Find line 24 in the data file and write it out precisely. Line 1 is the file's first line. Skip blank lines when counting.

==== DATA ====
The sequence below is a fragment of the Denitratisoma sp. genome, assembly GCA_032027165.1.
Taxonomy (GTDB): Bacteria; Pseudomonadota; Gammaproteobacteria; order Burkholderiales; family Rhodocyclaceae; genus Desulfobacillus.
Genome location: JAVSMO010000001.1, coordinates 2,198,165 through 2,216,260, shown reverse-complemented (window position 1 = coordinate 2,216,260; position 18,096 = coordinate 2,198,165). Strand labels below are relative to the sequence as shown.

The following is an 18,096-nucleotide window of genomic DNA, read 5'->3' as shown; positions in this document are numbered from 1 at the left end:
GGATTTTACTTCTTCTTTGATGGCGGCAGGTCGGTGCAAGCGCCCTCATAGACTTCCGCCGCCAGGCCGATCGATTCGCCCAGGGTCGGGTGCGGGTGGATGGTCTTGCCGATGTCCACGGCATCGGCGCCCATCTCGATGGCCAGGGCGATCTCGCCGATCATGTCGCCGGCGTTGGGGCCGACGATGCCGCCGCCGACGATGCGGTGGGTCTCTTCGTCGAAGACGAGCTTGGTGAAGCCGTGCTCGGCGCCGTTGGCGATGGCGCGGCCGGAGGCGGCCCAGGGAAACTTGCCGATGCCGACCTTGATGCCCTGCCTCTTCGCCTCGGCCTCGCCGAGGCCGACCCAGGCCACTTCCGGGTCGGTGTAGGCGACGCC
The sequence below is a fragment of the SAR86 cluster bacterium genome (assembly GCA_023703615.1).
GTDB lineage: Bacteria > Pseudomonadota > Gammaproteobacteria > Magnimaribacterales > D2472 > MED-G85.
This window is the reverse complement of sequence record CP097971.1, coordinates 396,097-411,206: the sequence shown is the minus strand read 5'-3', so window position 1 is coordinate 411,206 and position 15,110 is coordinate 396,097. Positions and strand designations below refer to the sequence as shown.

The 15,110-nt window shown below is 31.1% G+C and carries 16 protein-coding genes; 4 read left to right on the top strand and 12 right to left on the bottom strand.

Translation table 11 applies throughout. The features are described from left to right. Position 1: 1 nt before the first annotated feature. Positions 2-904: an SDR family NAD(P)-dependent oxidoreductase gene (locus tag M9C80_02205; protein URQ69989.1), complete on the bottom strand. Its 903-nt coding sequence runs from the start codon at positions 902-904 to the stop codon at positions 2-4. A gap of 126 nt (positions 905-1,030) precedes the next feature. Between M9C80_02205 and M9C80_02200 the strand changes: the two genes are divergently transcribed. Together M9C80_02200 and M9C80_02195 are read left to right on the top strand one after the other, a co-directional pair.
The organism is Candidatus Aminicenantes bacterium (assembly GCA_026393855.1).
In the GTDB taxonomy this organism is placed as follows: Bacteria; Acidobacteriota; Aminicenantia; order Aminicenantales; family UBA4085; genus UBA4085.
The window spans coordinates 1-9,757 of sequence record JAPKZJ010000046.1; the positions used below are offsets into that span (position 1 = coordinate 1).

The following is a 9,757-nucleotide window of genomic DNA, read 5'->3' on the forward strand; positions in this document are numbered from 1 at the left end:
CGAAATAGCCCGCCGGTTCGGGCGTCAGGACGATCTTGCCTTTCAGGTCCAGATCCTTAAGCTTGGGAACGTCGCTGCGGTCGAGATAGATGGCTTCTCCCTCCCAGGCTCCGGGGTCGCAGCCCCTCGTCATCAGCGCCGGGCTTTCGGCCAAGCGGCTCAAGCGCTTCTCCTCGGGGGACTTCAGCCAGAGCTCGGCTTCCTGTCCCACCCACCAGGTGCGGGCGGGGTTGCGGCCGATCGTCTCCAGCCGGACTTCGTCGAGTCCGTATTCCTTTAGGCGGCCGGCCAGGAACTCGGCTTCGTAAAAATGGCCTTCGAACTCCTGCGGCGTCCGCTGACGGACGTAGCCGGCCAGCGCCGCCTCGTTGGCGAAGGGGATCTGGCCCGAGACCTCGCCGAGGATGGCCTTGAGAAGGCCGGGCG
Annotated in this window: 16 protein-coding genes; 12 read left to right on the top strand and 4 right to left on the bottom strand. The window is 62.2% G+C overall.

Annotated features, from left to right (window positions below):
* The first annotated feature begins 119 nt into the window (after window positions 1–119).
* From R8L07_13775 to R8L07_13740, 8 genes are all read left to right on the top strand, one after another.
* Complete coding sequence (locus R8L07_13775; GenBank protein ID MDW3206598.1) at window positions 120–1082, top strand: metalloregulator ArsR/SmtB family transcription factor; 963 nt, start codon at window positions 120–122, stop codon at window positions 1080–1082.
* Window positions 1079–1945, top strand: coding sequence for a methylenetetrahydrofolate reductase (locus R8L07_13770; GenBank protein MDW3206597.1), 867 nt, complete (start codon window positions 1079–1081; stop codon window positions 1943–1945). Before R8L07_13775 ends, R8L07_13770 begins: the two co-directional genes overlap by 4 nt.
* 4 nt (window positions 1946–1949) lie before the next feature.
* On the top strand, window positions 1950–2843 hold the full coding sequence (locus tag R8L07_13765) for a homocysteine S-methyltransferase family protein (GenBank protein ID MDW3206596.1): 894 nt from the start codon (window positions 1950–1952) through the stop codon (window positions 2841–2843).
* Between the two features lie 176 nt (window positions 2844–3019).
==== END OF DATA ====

* Between the two features lie 176 nt (window positions 2844–3019).